Stunnel is a tool that allows you to seamlessly add TLS to most existing services. Stunnel listens on a port, and can either receive encrypted traffic and pass it to an unencrypted destination, or it can receive unencrypted traffic and forward that to an encrypted destination.

TLS is commonly used to protect clients from connecting to untrusted servers by verifying the certificate provided by the server. Conversely, servers can prevent unwanted clients from connecting by demanding they provide a valid cert. This means that a stunnel can add a strong layer of access control

Table of contents

  • Providing HTTPS to an existing web server
  • Adding certificate authentication
  • Stunnel as a TLS client
  • Stunnel client using pinned certificates
  • Mutual authentication example

Provide HTTPS to an existing server

/etc/stunnel/stunnel.conf

ciphers       = EECDH+AESGCM:EDH+AESGCM:AES256+EECDH:AES256+EDH
sslVersion    = TLSv1.2
setuid        = nobody
setgid        = nobody

[sslServer]
client        = no
accept        = 443
connect       = insecure.example.com:80
cert          = server.pem
key           = server.key

To listen on port 443, stunnel needs to be launched as root which isn't recommended.

Adding certificate authentication

<id="adding-certificate-authentication">
Stunnel can be used for access control by requiring clients present a certificate issued by a trusted authority in order to connect. The trusted CA is created and managed with easyrsa (see earlier tutorial

This is useful for adding an extra layer of security to things like management interfaces on a router or for providing a secure proxy to reach internal hosts from the outside

/etc/stunnel/stunnel.conf

[authenticatedServer]
client        = no
accept        = 4443
connect       = 127.0.0.1:9090
cert          = server.pem
key           = server.key
requireCert   = yes
CAFile        = /etc/stunnel/clientCA.pem
verifyChain   = yes 

Setting up CA

It's recommended but not mandatory you do this on a different machine

git clone https://github.com/OpenVPN/easy-rsa 
cd easy-rsa/easyrsa3
# Create PKI
./easyrsa init-pki && ./easyrsa build-ca
# Transfer ca.crt to stunnel server
scp ca.crt root@stunnelServer:/etc/stunnel/clientCA.pem
# Issue client cert and browser bundle
./easyrsa build-client-full testClient
./easyrsa export-p12 testClient

Now import your P12 file (PKCS12 bundle) into your web browser and access your stunnel server. You should be prompted for your certificate.

To be doubly sure it actually requires a cert, try accessing over curl

Stunnel as a TLS client

Stunnel can acts as a TLS client too. This mean that stunnel listens for plain connections and forwards them to a TLS secured server.

In this example, stunnel will establish a secure connection to a DNS-over-TLS server. Stunnel will listen on l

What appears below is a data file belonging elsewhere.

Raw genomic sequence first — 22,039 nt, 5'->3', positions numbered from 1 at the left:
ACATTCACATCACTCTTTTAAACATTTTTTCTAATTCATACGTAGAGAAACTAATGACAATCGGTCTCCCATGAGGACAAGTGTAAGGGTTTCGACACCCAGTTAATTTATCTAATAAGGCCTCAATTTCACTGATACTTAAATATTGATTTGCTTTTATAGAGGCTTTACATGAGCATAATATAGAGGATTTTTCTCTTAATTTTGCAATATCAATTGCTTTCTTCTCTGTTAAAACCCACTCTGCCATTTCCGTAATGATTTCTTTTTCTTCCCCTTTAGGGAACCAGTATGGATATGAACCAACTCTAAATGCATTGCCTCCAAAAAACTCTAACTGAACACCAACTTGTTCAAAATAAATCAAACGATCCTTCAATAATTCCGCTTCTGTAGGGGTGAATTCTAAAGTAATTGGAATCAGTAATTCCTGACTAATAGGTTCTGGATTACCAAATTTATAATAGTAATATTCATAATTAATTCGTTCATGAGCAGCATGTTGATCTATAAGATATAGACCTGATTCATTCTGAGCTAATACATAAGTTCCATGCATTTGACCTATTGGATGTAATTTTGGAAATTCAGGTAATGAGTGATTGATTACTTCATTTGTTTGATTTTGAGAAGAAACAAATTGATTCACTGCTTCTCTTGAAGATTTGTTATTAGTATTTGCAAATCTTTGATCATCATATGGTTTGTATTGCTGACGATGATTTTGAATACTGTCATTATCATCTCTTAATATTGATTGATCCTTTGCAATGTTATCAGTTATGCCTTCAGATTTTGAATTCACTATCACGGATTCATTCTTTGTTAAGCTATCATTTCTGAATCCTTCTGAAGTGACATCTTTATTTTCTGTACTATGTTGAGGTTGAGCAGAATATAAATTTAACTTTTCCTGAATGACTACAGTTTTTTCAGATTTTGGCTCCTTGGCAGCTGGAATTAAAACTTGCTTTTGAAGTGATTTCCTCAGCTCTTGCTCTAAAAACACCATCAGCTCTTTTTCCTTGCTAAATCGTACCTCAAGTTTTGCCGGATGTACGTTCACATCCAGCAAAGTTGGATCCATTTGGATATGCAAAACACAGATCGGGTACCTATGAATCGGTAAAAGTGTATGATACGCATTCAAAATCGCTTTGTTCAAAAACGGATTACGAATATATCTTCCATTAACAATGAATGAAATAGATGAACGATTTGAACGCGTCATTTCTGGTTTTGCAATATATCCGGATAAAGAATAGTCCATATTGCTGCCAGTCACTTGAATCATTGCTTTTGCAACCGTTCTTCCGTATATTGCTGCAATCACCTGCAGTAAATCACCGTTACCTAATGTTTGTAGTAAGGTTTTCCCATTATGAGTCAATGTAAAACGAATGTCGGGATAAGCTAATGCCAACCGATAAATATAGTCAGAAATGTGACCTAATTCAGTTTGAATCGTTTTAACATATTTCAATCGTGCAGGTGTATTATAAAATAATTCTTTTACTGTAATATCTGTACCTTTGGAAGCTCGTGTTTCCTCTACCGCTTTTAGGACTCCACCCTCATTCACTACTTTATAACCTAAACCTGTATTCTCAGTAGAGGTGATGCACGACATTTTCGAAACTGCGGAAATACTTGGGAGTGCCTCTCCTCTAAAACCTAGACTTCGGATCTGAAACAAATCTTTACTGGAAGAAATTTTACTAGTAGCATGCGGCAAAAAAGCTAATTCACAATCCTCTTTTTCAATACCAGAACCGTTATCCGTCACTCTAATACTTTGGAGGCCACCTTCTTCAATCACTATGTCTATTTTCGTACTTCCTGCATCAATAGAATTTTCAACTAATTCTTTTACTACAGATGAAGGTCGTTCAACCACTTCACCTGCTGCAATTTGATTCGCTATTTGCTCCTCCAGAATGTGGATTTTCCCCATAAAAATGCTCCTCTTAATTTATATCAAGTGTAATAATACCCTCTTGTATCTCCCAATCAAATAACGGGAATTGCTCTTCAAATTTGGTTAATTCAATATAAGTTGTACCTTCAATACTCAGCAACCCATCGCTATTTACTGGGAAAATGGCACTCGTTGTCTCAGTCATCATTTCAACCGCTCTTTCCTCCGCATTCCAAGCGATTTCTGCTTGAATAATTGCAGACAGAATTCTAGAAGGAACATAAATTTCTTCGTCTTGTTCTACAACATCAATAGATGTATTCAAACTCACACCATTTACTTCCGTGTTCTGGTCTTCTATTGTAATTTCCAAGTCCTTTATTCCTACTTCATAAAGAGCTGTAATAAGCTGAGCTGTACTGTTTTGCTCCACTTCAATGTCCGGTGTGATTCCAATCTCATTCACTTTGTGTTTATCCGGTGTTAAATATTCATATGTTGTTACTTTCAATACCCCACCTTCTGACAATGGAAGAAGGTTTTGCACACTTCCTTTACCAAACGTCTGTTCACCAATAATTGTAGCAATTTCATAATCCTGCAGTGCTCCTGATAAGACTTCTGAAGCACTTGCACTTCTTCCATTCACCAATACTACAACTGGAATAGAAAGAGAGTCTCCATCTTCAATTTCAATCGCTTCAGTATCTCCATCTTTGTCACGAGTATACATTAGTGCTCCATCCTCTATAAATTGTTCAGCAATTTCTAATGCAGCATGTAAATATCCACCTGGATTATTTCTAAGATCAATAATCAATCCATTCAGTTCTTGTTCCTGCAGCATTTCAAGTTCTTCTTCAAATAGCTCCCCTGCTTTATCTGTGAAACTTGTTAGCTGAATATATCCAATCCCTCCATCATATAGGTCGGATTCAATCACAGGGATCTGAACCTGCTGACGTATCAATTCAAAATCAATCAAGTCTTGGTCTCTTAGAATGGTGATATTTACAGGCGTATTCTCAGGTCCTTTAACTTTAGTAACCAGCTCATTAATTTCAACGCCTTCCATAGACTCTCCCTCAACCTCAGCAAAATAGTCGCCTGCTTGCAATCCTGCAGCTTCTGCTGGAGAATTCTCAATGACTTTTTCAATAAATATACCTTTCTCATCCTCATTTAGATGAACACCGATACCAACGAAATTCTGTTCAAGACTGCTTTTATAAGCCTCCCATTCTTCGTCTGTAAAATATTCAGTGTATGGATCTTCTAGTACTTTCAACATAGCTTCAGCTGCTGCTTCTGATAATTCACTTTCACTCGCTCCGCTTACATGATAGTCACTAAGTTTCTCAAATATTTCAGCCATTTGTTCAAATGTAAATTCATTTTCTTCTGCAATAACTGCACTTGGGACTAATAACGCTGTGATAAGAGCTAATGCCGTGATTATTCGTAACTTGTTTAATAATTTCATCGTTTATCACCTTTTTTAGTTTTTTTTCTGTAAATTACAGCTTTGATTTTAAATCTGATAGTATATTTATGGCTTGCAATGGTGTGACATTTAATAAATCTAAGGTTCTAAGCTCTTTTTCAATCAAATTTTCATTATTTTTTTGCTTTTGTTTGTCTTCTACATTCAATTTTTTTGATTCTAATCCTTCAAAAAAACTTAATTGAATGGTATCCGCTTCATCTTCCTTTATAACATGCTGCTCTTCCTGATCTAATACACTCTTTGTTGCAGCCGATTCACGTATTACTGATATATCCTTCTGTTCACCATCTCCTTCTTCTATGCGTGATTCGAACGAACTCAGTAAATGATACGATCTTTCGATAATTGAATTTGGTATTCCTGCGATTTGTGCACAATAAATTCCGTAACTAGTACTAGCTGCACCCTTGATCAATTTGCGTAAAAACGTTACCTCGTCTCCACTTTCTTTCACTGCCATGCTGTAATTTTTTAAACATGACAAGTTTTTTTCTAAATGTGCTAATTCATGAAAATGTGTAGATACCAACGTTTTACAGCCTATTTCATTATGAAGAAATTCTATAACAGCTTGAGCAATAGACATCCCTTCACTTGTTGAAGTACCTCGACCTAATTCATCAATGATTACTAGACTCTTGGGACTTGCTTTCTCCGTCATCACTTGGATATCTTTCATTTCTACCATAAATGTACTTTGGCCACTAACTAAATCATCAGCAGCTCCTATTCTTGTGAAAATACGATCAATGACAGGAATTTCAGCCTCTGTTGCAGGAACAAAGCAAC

/etc/stunnel/stunnel.conf

[tlsClientWrapper]
client        = yes
accept        = localhost:53
connect       = 1.1.1.1:853
verifyChain   = yes
CAfile        = ca-bundle.crt
checkHost     = cloudflare-dns.com

/etc/resolv.conf

options use-vc
nameserver 127.0.0.1

Stunnel as a client with pinned certificates

Normally we verify the identity of our peer by checking it has a certificate with a matching common name and that certificate issuer is trusted.

Let's forget about CAs and simply check the remote certificate matches our local copy of that certificate.

/etc/stunnel/stunnel.conf

[tlsClientPinned]
client          = yes
accept          = 127.0.0.1:8888
connect         = etherarp.net:443
verifyPeer      = yes
CAfile          = etherarp.net.pem

Downloading certificates from servers

getServerCert() {
echo "" | openssl s_client -connect $1:443 -servername $1 | openssl x509 -out $1.crt
}

Mutual authentication example

We've seen how stunnel server can require clients (such as web browsers) to provide a certificate in-order to connect.

Now we'll see how to configure the stunnel client to provide a certificate; simply use the cert= option to provide a PEM containing the crt+key.

First, some explanation of the below example

  • We want to provide a secure channel for connecting to example.com.
  • The stunnel server listens on 1.2.3.4:4433 and forwards connections to example.com, providing the client authenticates
  • The 'authenticatedclient' connects to the above, offering its certificate to the server.
  • Once the TLS session is established, the client will provide a proxy that listens on localhost:8080 providing access to example.com
[authenticatedServer]
client          = no
accept          = 1.2.3.4:4433
connect         = example.com:80
cert            = server.crt
key             = server.key
requireCert     = yes
CAfile          = clientTrust.crt
verifyChain     = yes


[authenticatedClient]
client          = yes
accept          = localhost:8080
connect         = 1.2.3.4:4433
verifyChain     = yes
CAfile          = serverTrust.crt
cert            = client.crt
key             = client.key